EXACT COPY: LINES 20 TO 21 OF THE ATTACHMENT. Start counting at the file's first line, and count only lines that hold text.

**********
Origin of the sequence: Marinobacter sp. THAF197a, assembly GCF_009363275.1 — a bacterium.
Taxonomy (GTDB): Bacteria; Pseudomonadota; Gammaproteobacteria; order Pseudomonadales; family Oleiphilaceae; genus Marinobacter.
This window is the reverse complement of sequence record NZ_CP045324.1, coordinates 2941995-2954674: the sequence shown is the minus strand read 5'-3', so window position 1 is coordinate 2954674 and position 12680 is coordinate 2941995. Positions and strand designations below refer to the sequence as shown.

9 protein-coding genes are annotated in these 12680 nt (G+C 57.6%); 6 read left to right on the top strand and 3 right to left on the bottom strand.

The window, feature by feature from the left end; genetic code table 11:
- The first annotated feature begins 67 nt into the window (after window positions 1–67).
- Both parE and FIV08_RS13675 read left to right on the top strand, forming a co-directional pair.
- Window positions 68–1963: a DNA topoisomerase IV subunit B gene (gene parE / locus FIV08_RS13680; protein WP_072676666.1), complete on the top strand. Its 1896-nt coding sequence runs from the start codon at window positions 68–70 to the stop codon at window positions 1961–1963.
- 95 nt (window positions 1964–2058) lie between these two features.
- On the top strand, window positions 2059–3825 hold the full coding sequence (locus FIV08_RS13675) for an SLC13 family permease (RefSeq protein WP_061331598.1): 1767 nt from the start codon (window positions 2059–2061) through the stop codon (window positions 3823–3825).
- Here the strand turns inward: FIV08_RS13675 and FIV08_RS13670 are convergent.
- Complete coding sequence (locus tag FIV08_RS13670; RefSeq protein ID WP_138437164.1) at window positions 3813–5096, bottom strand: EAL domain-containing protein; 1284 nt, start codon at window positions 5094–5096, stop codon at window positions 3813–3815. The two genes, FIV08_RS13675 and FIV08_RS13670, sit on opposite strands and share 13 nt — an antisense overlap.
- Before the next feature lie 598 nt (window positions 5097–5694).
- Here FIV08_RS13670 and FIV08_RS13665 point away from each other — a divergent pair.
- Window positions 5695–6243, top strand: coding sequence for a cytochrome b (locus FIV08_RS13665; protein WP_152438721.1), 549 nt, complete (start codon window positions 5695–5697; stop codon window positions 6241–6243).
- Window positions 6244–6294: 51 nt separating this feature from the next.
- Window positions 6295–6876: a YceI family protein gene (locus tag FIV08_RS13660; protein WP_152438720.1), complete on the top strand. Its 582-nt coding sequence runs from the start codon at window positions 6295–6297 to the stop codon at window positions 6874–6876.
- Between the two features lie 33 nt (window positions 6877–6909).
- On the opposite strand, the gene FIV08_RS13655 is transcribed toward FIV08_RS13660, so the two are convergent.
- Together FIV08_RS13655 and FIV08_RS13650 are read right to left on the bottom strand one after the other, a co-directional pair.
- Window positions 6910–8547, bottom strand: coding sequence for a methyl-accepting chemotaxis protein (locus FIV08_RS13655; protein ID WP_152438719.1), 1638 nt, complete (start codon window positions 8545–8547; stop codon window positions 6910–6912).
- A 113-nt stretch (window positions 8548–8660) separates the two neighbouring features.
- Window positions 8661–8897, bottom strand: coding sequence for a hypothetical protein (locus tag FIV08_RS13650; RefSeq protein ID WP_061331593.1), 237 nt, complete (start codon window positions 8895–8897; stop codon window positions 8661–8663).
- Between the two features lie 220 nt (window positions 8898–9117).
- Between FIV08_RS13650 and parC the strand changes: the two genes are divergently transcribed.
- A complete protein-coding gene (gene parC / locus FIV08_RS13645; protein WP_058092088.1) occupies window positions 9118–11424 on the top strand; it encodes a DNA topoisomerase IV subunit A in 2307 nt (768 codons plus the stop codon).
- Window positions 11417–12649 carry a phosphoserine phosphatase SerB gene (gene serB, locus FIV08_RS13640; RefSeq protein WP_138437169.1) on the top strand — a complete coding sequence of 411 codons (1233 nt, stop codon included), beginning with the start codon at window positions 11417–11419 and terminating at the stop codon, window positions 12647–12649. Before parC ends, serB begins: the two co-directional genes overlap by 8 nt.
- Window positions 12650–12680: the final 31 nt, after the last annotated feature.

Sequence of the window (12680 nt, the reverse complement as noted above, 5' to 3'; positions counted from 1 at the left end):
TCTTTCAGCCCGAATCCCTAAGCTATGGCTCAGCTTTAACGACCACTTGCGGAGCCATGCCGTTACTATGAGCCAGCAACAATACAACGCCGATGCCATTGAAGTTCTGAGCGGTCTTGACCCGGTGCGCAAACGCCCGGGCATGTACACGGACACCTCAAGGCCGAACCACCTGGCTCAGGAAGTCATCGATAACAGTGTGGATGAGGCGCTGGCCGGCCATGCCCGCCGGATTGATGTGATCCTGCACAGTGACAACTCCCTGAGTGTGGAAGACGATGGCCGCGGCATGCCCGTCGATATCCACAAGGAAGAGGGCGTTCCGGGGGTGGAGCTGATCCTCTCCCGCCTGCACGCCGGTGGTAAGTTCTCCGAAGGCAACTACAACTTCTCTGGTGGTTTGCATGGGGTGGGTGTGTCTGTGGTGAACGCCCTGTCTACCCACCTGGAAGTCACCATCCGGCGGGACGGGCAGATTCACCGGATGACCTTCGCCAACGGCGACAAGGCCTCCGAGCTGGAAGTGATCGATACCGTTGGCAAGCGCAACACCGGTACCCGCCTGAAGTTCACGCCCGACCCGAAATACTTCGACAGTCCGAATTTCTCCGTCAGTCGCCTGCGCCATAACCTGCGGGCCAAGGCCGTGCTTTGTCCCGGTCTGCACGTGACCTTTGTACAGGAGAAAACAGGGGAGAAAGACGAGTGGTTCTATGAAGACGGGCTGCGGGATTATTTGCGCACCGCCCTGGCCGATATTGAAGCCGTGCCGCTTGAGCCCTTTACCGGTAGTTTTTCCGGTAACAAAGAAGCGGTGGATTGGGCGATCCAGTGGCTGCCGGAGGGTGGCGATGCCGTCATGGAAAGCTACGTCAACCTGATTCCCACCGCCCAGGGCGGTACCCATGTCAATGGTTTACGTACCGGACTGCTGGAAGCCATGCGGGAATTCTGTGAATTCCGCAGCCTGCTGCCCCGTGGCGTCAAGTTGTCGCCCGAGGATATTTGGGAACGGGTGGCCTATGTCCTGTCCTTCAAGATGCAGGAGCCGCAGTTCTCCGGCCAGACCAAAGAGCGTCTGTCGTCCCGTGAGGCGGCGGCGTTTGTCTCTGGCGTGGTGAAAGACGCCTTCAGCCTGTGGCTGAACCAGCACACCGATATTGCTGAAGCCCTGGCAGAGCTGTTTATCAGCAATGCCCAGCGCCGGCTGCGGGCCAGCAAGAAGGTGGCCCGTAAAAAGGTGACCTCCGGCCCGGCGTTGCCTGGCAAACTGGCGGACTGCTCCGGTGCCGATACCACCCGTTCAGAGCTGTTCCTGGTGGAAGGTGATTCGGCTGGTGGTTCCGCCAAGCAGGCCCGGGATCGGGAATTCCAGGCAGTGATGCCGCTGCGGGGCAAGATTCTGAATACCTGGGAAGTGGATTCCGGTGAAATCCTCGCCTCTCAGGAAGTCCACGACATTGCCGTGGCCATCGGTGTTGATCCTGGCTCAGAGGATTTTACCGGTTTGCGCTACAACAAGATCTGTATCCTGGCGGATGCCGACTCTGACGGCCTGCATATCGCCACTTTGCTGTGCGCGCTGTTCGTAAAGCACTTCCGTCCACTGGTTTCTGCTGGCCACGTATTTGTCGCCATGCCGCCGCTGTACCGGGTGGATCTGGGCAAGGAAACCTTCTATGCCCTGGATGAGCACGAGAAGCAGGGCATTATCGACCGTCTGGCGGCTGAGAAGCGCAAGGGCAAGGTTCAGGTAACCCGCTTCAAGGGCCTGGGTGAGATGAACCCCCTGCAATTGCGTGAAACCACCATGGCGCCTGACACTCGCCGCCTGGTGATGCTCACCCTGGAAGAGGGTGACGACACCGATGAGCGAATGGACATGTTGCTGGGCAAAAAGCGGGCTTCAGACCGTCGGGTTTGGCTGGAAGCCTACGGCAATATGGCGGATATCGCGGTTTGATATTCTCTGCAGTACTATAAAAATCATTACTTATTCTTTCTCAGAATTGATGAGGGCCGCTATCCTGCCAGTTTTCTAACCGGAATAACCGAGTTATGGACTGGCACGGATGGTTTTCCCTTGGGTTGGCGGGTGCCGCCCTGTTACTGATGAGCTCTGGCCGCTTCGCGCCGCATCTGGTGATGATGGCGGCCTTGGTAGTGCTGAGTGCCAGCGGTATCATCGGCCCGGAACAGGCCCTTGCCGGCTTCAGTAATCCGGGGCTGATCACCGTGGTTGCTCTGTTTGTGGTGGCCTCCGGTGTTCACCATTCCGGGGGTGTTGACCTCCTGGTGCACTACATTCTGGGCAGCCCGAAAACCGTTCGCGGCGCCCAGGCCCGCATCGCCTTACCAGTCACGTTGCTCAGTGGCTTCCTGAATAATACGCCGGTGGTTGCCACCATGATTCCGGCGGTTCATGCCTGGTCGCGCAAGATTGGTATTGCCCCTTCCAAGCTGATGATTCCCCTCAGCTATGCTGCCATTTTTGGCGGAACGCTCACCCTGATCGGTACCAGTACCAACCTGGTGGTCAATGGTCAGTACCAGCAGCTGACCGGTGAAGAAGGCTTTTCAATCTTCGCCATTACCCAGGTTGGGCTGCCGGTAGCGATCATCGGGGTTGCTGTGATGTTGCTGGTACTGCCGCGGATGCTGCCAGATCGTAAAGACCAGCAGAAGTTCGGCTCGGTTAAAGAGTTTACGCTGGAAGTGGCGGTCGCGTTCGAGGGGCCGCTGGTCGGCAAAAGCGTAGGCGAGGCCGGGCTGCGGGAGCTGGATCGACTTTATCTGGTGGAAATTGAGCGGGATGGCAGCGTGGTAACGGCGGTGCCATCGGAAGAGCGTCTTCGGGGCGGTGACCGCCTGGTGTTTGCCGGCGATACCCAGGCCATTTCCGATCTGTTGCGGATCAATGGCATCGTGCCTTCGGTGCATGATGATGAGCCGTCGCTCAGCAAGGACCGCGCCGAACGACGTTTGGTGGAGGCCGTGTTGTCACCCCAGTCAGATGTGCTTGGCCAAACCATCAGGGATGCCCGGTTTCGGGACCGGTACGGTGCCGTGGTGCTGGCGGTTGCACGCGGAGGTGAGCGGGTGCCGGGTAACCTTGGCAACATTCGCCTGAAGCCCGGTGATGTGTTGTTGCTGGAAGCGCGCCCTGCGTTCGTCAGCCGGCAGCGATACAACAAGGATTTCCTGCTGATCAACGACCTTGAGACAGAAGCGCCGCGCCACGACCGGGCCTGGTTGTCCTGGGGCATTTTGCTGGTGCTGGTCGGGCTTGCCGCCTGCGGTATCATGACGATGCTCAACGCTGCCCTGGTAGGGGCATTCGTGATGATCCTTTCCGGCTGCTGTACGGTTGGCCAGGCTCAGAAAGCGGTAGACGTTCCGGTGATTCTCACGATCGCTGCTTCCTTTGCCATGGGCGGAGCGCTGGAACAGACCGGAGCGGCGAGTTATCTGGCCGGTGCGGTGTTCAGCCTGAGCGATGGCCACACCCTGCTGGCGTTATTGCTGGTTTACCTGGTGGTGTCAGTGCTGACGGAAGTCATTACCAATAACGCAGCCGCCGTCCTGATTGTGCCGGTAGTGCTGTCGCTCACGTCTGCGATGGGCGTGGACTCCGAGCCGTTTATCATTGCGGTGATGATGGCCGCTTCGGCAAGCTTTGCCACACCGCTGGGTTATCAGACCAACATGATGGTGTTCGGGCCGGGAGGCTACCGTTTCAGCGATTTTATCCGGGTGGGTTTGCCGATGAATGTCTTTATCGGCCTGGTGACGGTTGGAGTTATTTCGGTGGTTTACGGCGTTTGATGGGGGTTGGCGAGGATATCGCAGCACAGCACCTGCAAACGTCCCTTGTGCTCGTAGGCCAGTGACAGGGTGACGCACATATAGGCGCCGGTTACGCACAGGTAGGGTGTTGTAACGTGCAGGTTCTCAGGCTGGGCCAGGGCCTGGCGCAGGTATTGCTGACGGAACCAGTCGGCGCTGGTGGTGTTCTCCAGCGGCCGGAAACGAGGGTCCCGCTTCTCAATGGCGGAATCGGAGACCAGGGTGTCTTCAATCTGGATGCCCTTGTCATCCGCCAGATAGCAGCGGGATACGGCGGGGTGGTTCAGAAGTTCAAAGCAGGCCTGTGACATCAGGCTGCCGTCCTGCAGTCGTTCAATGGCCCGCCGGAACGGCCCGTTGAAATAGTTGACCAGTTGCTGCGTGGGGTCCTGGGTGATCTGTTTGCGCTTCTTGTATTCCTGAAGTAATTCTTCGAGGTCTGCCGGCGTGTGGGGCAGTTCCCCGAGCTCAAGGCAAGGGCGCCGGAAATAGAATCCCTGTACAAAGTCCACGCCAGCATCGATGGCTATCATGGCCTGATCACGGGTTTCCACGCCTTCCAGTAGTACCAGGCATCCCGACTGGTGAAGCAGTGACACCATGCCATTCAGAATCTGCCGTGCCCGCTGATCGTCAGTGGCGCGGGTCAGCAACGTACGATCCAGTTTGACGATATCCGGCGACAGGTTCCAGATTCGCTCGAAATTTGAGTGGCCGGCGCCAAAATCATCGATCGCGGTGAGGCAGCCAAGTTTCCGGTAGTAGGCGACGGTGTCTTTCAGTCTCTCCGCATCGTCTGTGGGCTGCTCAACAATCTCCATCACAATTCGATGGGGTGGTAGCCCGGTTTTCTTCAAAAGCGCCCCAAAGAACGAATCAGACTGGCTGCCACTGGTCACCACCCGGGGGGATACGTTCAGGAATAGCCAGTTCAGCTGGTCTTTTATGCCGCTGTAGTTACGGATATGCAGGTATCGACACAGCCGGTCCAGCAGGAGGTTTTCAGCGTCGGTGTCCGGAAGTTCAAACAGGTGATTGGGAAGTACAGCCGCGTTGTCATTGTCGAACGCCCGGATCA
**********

- Together FIV08_RS13655 and FIV08_RS13650 are read right to left on the bottom strand one after the other, a co-directional pair.
- Window positions 6910–8547, bottom strand: coding sequence for a methyl-accepting chemotaxis protein (locus FIV08_RS13655; protein ID WP_152438719.1), 1638 nt, complete (start codon window positions 8545–8547; stop codon window positions 6910–6912).